By Diana Shaw Clark
If I had come on this trip expecting to leave with any hope for a swift resumption of work toward a two state solution, I would be disappointed. The violence has escalated rather than receded during the time we’ve been here, and to be realistic, we can hope for nothing more than a ceasefire.
Putting it in the context of our long-term goals is not to diminish the need for a ceasefire. Thousands more may die without one. And the higher the death toll climbs, the harder it will be for anyone affected by the violence to consider co-existence.
It’s hard to find unanimity of opinion on anything in this region. But everyone with whom we’ve met, from members of Knesset of various parties, to peace activists, human rights workers and community organizers agree that the hatred and violence have exceeded what they witnessed in previous conflicts. Everyone expresses dread of what’s to come, and no one has a clue how to stop it.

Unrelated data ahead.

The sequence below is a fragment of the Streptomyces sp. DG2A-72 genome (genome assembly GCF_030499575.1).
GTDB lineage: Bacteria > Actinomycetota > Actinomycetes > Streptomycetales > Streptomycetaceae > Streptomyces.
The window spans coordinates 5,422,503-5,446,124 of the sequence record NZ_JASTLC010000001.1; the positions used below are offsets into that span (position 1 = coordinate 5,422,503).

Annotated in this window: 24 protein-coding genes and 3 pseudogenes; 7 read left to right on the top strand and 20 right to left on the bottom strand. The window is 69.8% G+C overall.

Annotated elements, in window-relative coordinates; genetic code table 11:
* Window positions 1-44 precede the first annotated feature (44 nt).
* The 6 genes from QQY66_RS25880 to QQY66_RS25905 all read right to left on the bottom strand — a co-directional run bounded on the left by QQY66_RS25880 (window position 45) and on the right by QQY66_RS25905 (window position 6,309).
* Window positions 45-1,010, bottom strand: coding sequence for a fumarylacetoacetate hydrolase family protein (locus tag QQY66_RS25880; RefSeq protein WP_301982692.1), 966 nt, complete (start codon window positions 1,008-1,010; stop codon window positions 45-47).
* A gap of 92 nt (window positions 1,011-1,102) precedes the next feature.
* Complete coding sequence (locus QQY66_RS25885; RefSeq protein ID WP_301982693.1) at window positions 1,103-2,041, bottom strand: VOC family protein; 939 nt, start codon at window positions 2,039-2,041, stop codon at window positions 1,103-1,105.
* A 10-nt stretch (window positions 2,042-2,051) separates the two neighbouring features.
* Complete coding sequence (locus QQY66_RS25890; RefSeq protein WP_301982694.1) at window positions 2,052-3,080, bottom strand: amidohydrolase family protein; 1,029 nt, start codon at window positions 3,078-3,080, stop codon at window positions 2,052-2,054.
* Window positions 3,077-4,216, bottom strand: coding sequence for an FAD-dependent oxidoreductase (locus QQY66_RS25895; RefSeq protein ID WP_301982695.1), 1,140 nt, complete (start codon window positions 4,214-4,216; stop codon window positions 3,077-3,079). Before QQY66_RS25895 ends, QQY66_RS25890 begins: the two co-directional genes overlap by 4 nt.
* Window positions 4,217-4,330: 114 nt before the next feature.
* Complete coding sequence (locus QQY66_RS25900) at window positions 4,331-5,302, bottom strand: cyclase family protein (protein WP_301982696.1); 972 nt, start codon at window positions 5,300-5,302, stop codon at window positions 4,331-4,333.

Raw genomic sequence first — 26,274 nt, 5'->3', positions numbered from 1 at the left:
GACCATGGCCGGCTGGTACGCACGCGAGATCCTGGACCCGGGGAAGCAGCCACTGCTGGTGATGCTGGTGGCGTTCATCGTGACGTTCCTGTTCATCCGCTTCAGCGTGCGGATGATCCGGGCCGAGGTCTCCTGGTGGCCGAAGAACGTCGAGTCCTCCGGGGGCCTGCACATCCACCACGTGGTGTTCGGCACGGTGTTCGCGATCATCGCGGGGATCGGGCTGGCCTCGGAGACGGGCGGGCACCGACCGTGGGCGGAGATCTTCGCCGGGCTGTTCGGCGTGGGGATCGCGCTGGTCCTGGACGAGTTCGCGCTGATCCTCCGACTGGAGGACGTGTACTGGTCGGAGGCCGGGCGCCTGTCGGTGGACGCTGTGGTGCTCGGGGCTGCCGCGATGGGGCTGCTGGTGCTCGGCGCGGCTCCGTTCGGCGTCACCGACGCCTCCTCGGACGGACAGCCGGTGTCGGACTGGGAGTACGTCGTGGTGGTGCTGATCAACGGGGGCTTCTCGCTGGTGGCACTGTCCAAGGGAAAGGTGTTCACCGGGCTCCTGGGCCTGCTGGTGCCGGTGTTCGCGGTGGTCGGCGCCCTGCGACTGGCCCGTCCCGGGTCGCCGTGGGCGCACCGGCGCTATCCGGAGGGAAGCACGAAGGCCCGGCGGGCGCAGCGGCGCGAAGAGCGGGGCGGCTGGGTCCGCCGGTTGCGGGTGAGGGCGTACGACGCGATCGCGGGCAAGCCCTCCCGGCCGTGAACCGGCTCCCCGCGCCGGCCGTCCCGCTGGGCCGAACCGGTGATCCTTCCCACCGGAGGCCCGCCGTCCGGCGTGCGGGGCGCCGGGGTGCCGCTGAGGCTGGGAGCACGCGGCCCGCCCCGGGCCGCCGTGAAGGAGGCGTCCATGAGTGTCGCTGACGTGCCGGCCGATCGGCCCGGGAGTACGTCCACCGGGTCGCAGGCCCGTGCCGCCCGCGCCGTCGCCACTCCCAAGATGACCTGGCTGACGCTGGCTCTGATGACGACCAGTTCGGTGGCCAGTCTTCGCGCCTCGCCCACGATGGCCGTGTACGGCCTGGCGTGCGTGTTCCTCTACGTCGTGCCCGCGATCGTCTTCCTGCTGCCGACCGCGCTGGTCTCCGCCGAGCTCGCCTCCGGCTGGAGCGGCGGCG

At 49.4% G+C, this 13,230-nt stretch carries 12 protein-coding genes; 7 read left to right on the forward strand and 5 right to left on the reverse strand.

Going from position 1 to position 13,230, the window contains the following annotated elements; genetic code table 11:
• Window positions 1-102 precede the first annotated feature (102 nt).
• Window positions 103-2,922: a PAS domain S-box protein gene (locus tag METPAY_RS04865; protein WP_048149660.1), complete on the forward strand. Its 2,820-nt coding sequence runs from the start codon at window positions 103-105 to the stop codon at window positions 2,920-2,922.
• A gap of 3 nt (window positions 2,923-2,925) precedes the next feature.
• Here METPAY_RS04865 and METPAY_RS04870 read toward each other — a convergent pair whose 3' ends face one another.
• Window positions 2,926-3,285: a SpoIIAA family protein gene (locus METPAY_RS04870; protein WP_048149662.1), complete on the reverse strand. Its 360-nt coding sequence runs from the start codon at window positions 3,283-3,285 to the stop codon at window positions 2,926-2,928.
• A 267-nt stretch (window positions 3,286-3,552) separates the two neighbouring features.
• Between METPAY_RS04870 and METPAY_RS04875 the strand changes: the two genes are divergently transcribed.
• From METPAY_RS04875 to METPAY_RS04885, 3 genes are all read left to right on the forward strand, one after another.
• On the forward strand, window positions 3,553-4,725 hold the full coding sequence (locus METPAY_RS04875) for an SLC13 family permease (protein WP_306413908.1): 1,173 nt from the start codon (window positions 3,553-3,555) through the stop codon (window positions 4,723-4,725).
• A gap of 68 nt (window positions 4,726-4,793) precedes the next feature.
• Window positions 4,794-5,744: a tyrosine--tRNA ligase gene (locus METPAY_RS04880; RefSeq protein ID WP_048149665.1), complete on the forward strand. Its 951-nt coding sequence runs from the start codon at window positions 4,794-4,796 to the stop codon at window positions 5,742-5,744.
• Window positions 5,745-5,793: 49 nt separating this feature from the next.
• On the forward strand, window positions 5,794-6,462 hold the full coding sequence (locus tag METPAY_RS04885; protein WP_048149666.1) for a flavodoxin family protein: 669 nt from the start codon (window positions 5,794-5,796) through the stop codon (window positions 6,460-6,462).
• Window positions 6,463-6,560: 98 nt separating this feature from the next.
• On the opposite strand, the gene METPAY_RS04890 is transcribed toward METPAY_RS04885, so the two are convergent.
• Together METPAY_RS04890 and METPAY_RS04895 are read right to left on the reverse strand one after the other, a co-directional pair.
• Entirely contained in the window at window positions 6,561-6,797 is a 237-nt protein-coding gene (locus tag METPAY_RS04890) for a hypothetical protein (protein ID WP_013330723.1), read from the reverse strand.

We were heartened by the thanks we received for coming to show our concern, and by the praise for John Kerry for having demonstrated good faith in his commitment throughout the peace talks. But now what? Will we have to wait a generation for the children who attend classes at the Arab Jewish Community Centre in Jaffa to take the reins of power from those who have not grown up to love and respect “the other”?
I hope not. The cost is too high. The searing, unfathomable pain among among families, nuclear and extended, who have suffered loss is palpable everywhere. And hatred for Israel is festering well beyond Gaza, spreading worldwide as anti-Semitism, the most opportunistic movement in human history, makes the most of Palestinian deaths to discredit not only the occupation, not only the Jewish State, but Jews.
The paramount lesson I am taking from this mission is this: American Jews cannot be complacent. We can’t assume that the leaders on either side know what to do and/or have the will to do it. Our political allies in the region–those with a profoundly felt interest in an Israel that is the secure, democratic home of the Jewish people, alongside a Palestine that is equally free to build its economy and civic society and offer commensurate self-determination for its people, want and need our help and support. J Street has work to do. Our allies toward peace and security are counting on us.